Ubuntu Server 13.10 is available from 17th October; first fully supported release of the new OpenStack Havana, with VMWare vSphere integration, faster node installation and a new version of Juju that supports ultra-dense containerised application deployment.
Canonical today announced that the next version of Ubuntu for server and cloud environments will be released on 17 October 2013.
“Ubuntu 13.10 delivers the latest and best version of OpenStack, and is the fastest, most flexible platform for scale-out computing,” says Mark Shuttleworth, Founder of Ubuntu and VP Products for Canonical. “Ubuntu is typically used in very large scale deployments. In this release we’ve tuned the cloud deployment experience for very small clusters as well, to support dev-and-test environments.” This 13.10 release makes it possible to deploy a full OpenStack cloud on only 5 servers and offers a sophisticated Landscape dashboard for the management of Ubuntu OpenStack clouds no matter their size.
Enterprise management of OpenStack clouds and the workloads deployed on them has been a focus for Canonical in the latest development cycle. “With Landscape, we simplify the lives of enterprise compliance and administration teams, with a full suite of compliance, performance monitoring and security update tools that work on all cloud and physical environments. Now we’ve added real-time dashboards for your OpenStack cloud, too” says Federico Lucifredi, who leads Ubuntu server product management.
While Ubuntu itself is an operating system, much of the recent work by Canonical and the Ubuntu community has been to deliver complete solutions and applications on top of it. The breakthrough Juju service orchestration tool from Canonical makes it easy to design, deploy, manage and scale workloads securely from a browser or the command line. In 13.10, Juju can instantly deploy an entire software environment or service as a “bundle” directly from the easy-to-use Juju GUI, improving on the previous deployment of individual components. This reduces complexity and enables administrators to share entire complex workloads consisting of many related parts.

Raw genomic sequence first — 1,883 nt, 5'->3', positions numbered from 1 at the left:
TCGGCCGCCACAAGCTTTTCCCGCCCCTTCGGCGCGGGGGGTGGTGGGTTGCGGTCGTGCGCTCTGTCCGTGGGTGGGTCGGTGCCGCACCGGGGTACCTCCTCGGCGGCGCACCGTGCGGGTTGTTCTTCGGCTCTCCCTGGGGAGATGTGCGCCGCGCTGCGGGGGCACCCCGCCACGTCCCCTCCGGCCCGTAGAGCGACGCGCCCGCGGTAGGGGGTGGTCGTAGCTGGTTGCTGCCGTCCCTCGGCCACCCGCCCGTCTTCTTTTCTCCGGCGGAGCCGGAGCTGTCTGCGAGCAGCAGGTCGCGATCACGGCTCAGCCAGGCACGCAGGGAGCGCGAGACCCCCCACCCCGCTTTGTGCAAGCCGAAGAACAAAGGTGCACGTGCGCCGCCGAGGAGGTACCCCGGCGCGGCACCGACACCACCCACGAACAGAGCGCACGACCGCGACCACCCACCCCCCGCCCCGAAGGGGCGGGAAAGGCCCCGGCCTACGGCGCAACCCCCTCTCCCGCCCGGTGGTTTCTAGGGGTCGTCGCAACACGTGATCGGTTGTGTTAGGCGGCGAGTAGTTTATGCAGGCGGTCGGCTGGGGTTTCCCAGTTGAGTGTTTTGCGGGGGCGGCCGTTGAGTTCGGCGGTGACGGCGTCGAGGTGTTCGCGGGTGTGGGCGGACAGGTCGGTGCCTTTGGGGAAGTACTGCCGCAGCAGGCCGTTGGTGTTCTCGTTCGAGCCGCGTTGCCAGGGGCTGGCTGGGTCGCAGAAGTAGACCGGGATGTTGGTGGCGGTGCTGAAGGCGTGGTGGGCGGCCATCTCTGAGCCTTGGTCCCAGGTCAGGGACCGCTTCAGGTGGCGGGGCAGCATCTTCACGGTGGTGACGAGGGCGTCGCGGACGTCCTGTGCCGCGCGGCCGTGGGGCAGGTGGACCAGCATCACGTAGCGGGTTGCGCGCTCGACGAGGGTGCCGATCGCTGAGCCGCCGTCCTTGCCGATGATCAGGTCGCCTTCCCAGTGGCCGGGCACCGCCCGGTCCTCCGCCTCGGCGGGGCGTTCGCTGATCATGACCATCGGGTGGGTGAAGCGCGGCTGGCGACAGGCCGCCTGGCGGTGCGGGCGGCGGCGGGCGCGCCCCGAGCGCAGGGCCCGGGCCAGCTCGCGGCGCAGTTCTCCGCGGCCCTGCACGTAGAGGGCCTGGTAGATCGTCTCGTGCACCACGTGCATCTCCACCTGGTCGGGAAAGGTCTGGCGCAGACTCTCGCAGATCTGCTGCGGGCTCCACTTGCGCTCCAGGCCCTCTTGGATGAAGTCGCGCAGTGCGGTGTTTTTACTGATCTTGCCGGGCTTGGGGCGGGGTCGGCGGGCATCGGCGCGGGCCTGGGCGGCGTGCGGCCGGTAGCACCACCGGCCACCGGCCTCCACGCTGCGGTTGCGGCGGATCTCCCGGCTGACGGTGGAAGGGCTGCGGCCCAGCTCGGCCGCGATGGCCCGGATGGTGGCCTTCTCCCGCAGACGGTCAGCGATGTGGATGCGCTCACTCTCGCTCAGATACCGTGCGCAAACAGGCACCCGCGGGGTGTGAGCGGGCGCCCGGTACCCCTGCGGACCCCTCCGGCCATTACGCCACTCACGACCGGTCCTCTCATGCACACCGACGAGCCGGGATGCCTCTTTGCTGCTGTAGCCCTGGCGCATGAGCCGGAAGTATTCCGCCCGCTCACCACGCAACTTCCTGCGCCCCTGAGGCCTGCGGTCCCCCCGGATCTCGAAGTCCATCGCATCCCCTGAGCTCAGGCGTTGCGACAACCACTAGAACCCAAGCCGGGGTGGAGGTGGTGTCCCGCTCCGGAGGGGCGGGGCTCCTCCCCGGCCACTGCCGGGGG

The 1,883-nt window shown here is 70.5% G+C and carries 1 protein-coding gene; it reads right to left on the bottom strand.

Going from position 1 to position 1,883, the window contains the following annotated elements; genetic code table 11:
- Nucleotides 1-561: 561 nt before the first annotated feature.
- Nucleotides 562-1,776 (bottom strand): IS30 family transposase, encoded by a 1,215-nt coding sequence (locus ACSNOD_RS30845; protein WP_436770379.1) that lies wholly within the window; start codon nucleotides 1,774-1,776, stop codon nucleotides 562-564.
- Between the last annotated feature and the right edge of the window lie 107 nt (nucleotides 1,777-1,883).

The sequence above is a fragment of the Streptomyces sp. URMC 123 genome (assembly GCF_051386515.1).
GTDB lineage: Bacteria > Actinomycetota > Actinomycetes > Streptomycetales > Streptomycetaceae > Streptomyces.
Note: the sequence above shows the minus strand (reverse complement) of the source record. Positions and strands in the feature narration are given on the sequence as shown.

Ubuntu leads the way with integration between OpenStack and VMware vSphere so ESXi users can interoperate with OpenStack. “The ability to deploy Ubuntu OpenStack alongside ESXi with orchestration that spans both properties is extremely valuable, bringing OpenStack right to the centre of common enterprise virtualization practice” said Mark Shuttleworth.
13.10 introduces Juju management of LXC containers, which allow multiple services to run on the same physical or virtual machine. This gives sysadmins the option of greater density, reducing the total number of machines required to run a service, and reducing cost.
A new installer enables very rapid provisioning of thousands of nodes, typically five times faster than the best traditional Linux installation process. Ubuntu is uniquely suited to rapid provisioning and re-provisioning in large-scale data centers. The Ubuntu LXC update in 13.10 provides blindingly fast (less than one second) and efficient cloning of containers for faster scaling of containerized services, unique to Ubuntu.
Ubuntu’s OpenStack distribution brings the famous “Ubuntu Just Works” usability to complex cloud deployment; clouds are simple to design, deploy and scale for private or public purposes. Ubuntu 13.10 includes Havana, the latest version of OpenStack, with new and updated tools such as Ceilometer for metering and monitoring, and Heat for auto-scaling.
Havana is also available to customers on Ubuntu 12.04 LTS thanks to the 12.04 Cloud Archive, from Canonical. This means that LTS users can get access to the latest Ubuntu OpenStack release, tools and features while continuing to enjoy the stability and maintenance commitment that backs our current LTS.
Ubuntu Server 13.10 will be available for download from the 17th October 2013 at: http://www.ubuntu.com/download. OpenStack Havana release notes: https://wiki.openstack.org/wiki/ReleaseNotes/Havana
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